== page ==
Wrapping it round the edge is a common practice but this can lead to foils falling off due to the natural tendancy for the foil to want to straighten itself out, and it's greater exposure to film transport components. Of course if you are stuck with using an inboard or outboard cue detector you don't have much choice.

Also I should point out that very few cinemas place splicing tape over the foils here (it is normally not necessary) and this is probably due to the widespeard use of "centre" cues only and maybe the use of better quality foil. This is something that may be worth investigating, maybe a cue foil shootout?

Ray Derrick
Panalogic Corporation Pty Limited
44 Carrington Road
Castle Hill NSW 2154
Phone: 61 (0)2 9894 6655
Fax: 61 (0)2 9894 6935

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System Notices
Forum Watchdog / Soup Nazi

Posts: 215

Registered: Apr 2004

 - posted 07-17-2004 03:00 AM      Profile for System Notices         Edit/Delete Post 

It has been 994 days since the last post.

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Wolff King Morrow
Master Film Handler

Posts: 490
From: Denton, TX, USA
Registered: Feb 2004

 - posted 07-17-2004 03:00 AM      Profile for Wolff King Morrow   Author's Homepage   Email Wolff King Morrow   Send New Private Message       Edit/Delete Post 
Just bumping this old thread to add my recent thoughts on this.

Where I work, we use metal cue foil that wraps around the outside edge of the soundtrack side. What has been aggravating me to no end is that these foils last on average of about 7 to 10 days before the detector decides to ignore them. So every other day I'd have to run around to various prints and replace cue strips in order to keep the lights on time.

Anyway, I got fed up with this and custom-cut a roll of clear-tape to fold neatly over the cue strip. I simply remove the cutting blade on my splicer and punch out the sprocket holes where the foil-strip/clear-tape is. This new method seems to work great for me. The custom-cut tape doesn't enter the frame area of the film, so there are no unsightly "splice" visuals on screen. Bottom line: A MUCH more reliable cue system for only a little extra hassle.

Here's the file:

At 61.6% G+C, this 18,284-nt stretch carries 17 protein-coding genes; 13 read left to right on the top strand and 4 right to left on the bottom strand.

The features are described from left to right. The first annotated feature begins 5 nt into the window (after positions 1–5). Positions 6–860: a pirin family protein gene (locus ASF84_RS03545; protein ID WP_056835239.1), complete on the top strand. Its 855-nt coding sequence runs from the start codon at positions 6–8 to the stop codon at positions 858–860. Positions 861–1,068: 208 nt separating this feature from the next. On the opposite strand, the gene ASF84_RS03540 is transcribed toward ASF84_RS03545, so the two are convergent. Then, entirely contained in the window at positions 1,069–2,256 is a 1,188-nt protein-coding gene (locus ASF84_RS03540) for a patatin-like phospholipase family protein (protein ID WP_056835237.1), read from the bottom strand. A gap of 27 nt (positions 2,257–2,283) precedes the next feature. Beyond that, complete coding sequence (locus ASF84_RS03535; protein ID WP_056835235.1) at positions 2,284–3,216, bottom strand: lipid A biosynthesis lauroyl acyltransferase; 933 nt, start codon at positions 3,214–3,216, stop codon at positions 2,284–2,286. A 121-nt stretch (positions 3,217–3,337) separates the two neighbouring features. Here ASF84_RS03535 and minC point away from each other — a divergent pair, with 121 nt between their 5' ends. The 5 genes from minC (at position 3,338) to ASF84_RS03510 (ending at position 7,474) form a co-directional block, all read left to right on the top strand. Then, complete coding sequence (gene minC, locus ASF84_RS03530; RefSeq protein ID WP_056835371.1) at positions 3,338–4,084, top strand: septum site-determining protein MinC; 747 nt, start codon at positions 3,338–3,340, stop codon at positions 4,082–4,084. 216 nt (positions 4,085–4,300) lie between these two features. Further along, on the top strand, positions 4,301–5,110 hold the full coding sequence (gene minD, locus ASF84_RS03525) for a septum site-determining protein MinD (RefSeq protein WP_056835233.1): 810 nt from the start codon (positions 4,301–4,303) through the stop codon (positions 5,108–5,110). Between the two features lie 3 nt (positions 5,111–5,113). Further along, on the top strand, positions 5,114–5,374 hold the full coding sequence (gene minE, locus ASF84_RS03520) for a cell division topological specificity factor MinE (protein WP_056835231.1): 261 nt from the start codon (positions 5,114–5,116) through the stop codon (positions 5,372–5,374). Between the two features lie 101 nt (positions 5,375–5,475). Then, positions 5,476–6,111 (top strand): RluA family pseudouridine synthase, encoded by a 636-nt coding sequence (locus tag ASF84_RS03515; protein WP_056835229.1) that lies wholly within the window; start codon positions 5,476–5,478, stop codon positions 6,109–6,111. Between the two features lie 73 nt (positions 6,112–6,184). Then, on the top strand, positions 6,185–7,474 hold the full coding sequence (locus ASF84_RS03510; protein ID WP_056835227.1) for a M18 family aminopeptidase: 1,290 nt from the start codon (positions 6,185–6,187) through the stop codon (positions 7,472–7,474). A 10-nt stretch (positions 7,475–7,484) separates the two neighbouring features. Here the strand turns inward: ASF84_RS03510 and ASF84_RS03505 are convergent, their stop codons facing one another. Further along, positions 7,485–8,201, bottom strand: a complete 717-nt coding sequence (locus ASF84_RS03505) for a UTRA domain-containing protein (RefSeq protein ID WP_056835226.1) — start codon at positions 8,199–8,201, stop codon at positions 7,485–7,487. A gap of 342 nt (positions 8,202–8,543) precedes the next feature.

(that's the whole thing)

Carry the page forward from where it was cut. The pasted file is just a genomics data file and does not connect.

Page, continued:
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Peter Hall
Master Film Handler

Posts: 305
From: London, UK
Registered: Dec 2000

 - posted 07-17-2004 08:27 AM      Profile for Peter Hall   Author's Homepage   Email Peter Hall   Send New Private Message       Edit/Delete Post 
Correct me if I'm wrong, but I thought it was the pulse stretching cct in the FM35, rather than it being inductive, that made it so good on short cues. I know when we used to use std industrial sensors we added a small timer cct to stretch any leading edge to a pulse of half a second.

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Dominic Espinosa
Phenomenal Film Handler

Posts: 1172
From: Boulder Creek, CA.
Registered: Jan 2004

 - posted 07-19-2004 03:52 AM      Profile for Dominic Espinosa   Email Dominic Espinosa   Send New Private Message       Edit/Delete Post 
Presently I'm using FM-35's on all 6 screens at my current location. We use CPI foil cue tape. Definitely not the best I've worked with, in fact, I hate it. But it never comes off. We use a scheme requiring only a small piece of cue tape for each cue. I've even put an intermission cue so small it fits comfortable between perforations and it still works without coming off.

I'd definitely suggest looking into why your cues are coming off. Is the film path that harshe? Is the adhesive not sticking well? Is the film getting that dirty?

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Brad Miller

Posts: 17673
From: Plano, TX (36.2 miles NW of Rockwall)
Registered: May 99

 - posted 07-19-2004 04:05 AM      Profile for Brad Miller   Author's Homepage   Email Brad Miller       Edit/Delete Post 
quote: Wolff King Morrow
What has been aggravating me to no end is that these foils last on average of about 7 to 10 days before the detector decides to ignore them. So every other day I'd have to run around to various prints and replace cue strips in order to keep the lights on time.
That just SCREAMS Strong CNA automations with those evil Eprad cue detectors. Am I right? Am I right? I just know I am right. I am right, aren't I? I just have to be right. Those SUCK!!! (And I'm being very nice about my true feelings.) Never has a more unreliable system been devised.

A few tips for whatever it's worth...

*Don't call Strong for assistance! Every bit of advice and help you get from them will make the problem worse, guaranteed! By following their advice, in no time you will have projectors shutting down randomly during shows, amongst other problems. After giving up on the whole "ask the manufacturer" idea, I started running my own tests and found the following points that worked pretty well...

*Assuming you have non-operator side oriented Strong platters, from time to time I'll bet during threading the elevator goes slamming into the top of it's travel. Of course it does. It's a Strong platter! Note that can cause the guide rollers on that POS cue reader to get bent downward on the outboard edge. This means your sensor is slowly getting pulled farther and farther away from the film. Also, if the lower magazine roller is getting knocked toward the platter, that will further cause the film to buckle in the cue reader and exaggerate things even worse. Be prepared to go in and bend that shaft back every so often, and make sure your rollers are properly aligned. The better solution is to gut the cue reader and reorient it such that it scans cues on the inboard edge. That will lessen those problems substantially! Of course an even better solution is to purchase a real cue detector such as made by Kelmar or CE and be done with it.